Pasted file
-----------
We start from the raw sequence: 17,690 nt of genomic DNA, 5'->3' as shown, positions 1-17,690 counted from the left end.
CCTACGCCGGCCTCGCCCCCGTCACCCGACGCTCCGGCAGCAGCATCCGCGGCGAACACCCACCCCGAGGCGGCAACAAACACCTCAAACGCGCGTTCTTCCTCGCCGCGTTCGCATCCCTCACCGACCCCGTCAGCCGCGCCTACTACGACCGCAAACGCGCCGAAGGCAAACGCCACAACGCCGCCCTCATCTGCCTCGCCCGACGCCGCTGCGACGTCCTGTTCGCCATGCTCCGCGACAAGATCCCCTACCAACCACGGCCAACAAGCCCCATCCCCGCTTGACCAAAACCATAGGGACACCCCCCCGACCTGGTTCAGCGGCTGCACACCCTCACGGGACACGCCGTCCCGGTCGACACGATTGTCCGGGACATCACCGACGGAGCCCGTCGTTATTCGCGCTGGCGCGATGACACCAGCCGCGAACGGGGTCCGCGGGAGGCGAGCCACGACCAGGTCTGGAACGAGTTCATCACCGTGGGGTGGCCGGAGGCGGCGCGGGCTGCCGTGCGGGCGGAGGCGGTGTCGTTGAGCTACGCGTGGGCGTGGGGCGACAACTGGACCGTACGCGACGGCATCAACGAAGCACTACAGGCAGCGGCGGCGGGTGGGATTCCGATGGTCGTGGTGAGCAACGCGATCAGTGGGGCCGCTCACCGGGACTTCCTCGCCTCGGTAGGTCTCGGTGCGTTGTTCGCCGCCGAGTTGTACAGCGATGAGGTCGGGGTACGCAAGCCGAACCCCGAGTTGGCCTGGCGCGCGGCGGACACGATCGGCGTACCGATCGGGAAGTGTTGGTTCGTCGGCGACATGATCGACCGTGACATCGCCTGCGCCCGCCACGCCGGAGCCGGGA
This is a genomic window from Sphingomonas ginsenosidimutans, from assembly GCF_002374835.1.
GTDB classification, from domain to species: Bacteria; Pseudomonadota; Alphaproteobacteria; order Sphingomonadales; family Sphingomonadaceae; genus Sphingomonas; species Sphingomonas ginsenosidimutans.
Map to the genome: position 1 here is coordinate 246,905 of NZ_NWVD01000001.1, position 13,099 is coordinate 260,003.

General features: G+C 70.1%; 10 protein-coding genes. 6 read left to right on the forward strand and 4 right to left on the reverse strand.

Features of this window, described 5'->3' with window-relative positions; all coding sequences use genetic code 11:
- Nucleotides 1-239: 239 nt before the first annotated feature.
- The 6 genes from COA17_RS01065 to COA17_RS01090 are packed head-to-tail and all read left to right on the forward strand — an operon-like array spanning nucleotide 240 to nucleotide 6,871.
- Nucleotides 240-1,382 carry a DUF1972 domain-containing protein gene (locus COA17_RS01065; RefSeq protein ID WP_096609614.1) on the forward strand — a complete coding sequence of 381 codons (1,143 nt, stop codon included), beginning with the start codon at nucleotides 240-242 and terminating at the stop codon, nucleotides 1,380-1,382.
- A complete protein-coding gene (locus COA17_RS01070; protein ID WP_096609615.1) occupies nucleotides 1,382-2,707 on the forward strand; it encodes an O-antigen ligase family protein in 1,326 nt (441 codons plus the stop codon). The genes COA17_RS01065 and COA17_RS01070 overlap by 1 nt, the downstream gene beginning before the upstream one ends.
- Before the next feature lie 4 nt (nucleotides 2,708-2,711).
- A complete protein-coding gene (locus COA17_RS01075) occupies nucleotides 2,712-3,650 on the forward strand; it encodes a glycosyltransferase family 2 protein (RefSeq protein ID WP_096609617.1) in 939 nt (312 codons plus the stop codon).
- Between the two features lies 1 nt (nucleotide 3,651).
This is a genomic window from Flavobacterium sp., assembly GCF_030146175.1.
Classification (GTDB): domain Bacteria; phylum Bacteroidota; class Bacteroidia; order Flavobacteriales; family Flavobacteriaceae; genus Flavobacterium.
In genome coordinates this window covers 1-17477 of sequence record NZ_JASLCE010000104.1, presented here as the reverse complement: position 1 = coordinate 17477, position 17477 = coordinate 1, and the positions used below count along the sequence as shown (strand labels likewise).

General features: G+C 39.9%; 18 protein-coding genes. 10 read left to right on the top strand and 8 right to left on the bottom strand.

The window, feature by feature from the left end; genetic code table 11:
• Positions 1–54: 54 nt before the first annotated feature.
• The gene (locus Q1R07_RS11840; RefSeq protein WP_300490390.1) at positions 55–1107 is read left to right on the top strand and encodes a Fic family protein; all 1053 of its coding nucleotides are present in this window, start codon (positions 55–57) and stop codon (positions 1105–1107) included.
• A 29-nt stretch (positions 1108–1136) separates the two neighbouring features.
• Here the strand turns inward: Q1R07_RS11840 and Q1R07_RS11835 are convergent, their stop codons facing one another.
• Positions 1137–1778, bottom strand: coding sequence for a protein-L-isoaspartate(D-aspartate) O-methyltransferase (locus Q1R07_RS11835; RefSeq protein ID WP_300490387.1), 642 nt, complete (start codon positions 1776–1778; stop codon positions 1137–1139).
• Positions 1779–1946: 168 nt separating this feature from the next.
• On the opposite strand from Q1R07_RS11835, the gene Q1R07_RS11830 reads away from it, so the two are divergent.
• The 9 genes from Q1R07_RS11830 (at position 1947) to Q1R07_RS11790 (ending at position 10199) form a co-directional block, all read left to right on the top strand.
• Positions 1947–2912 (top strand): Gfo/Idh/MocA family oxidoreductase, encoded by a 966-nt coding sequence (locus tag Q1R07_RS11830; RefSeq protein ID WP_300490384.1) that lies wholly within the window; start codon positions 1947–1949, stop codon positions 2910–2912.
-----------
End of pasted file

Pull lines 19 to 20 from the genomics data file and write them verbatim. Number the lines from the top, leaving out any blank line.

The window, feature by feature from the left end; genetic code table 11:
• Positions 1–54: 54 nt before the first annotated feature.